Terminal and python

I am trying to follow the lesson on the video below but I am finding that difficult.


I have a Mac book that has been pre-install by python 2.7 and then I downloaded python 3.8. I am able to use the python3 command to enter the python3 ‘interface’, but the problem is that after trying to follow the instructions of the video, and getting the exact error message about the path and trying to fix it with the instructions provided, I still get the message that pipenv is not recognized.
One thing I notice is that my shell is zsh as I always get a message from the terminal that zsh is now the new shell for OS Catalina but even when I tried changing the shell to bash, the problem still wasn’t solved. Here is
Look at the following pictures:

Screenshot 2020-05-22 at 11.12.48

So zsh profile. Next, if I type pip --version, it should that the pip is installed in the python 2.7 version.

Screenshot 2020-05-22 at 11.15.46

Next, if I type python --version it shows the python2 version, similarly for python3, so it recognizes that I have both and they can coexist without problem.

Screenshot 2020-05-22 at 11.17.45

Now if after installing pipenv and trying to get the version, it will return an error message.

Screenshot 2020-05-22 at 11.19.14

I have attached a picture of the file path:

Screenshot 2020-05-22 at 11.21.06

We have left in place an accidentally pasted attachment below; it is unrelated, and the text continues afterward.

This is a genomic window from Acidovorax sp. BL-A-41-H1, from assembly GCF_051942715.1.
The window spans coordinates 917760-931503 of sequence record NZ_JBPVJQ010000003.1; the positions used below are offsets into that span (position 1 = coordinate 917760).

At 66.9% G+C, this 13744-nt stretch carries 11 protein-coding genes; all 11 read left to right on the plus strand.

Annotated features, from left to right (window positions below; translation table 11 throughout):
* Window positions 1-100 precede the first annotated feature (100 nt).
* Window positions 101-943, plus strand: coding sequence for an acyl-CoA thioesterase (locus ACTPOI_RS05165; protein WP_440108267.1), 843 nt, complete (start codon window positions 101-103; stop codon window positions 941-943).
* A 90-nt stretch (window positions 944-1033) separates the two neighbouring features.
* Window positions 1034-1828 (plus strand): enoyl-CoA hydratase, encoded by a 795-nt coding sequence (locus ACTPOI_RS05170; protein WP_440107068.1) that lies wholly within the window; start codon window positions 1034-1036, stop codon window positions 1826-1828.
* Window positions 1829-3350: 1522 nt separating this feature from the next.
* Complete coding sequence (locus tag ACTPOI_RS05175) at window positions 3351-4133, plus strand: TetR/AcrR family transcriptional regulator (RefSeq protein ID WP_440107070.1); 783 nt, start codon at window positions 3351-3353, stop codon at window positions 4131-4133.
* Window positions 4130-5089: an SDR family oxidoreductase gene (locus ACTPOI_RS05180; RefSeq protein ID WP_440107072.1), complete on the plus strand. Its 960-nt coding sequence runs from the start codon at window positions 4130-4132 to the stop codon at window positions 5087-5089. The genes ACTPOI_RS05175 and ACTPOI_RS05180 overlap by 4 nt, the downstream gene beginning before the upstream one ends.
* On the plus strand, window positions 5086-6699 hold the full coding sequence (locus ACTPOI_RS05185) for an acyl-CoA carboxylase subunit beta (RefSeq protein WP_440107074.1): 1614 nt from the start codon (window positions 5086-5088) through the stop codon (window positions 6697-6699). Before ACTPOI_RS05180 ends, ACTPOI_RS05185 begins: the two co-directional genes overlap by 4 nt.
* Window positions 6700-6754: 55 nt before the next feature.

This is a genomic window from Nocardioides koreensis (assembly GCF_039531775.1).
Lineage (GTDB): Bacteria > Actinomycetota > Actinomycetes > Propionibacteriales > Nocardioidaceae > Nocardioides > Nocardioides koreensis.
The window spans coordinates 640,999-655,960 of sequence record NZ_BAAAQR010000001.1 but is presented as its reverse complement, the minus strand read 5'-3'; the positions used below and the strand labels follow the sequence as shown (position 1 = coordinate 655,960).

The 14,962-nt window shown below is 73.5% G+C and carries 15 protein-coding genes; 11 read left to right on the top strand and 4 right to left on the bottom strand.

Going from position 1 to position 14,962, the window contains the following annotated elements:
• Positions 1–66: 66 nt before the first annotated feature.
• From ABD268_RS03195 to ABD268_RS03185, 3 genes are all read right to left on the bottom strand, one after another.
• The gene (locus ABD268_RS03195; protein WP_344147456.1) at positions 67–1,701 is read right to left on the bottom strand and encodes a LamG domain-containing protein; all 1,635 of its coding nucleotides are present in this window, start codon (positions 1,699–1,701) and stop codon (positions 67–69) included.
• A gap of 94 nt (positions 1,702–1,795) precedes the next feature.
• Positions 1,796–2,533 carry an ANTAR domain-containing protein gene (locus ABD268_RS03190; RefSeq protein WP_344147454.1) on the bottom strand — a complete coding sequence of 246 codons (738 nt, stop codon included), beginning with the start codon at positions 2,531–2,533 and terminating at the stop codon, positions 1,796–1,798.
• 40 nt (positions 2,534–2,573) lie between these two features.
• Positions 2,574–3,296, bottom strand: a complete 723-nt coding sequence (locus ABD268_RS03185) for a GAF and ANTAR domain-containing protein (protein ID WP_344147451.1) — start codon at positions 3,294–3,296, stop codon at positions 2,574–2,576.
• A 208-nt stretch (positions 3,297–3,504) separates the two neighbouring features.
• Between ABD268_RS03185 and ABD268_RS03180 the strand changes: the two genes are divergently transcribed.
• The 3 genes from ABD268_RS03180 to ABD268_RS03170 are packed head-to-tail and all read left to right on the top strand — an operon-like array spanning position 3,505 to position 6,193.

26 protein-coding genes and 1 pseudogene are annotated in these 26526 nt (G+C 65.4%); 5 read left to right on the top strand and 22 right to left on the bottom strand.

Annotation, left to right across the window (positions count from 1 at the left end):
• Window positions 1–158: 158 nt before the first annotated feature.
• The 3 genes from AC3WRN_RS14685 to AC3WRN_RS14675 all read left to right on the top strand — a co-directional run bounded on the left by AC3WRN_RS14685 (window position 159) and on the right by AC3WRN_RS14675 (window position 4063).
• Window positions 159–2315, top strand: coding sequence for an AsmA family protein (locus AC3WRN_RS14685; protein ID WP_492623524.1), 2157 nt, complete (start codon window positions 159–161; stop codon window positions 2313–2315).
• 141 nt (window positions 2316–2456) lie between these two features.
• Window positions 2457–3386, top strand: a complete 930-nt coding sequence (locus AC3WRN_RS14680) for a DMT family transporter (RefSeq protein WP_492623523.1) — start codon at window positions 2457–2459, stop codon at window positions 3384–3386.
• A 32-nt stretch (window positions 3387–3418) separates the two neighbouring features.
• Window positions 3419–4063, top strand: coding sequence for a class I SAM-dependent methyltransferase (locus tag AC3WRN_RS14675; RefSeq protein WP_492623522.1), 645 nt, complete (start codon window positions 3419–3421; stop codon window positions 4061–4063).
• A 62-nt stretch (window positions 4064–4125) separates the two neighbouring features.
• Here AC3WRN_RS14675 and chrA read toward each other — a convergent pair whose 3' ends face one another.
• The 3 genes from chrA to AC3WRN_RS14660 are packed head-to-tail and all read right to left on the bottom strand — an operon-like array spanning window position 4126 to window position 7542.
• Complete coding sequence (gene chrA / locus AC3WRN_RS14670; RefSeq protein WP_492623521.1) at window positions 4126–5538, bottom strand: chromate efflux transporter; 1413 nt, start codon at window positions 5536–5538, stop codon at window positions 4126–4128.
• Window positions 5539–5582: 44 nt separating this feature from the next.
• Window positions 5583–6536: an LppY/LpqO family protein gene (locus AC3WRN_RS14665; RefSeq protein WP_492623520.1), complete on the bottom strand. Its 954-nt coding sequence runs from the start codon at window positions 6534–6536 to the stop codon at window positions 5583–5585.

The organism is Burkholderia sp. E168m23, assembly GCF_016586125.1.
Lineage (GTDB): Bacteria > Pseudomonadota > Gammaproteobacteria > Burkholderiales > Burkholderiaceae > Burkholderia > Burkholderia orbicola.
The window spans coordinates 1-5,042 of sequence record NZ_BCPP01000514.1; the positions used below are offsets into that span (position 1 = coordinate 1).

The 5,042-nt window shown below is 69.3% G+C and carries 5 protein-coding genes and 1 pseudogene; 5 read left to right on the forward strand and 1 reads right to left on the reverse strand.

One thing I notice is that the installing was done on the python 2.7 version and not 3.8. pipenv and other libs e.g. jupyter and such that I have tried to download also return similar error.

When I type this vi ~/.bash_profile, I got the following message:

Screenshot 2020-05-22 at 11.26.48

So as a beginner everything seems so confusing and all over the place. I would really appreciate a step-by-step help about how to fix everything. Also, is it possible that when I open my terminal, it automatically runs python3 instead of python2?

I hope this question is detailed enough.

yeah well which one of them did you ask to do the installation?

The instructions say on python3 but I am not sure I understand how to make it happen?
Do I have to first go in python3 mode and install that? I tried that and all I keep getting was error either when trying to install pip or pipenv.
I might be doing something wrong so please feel free to correct me.

there are no modes, you have two completely separate things, same as you have many other programs installed, they too do not interfere with one another
so if you don’t run the things from python2 then you won’t be touching python2

you established that pip belongs to python2, so you wouldn’t touch it. where’s python3’s pip? use that one.

So you would not add python2-owned directories to your path.

And you probably wouldn’t be touching .bash_profile if you’re not using bash

I think this is where the lies. I do not understand what you mean by that, but I assume it means that I have to install pip for python3. I am not sure I can do that. Most things that I found online with the searches just mention installing pip on mac or windows but wasn’t version-specific.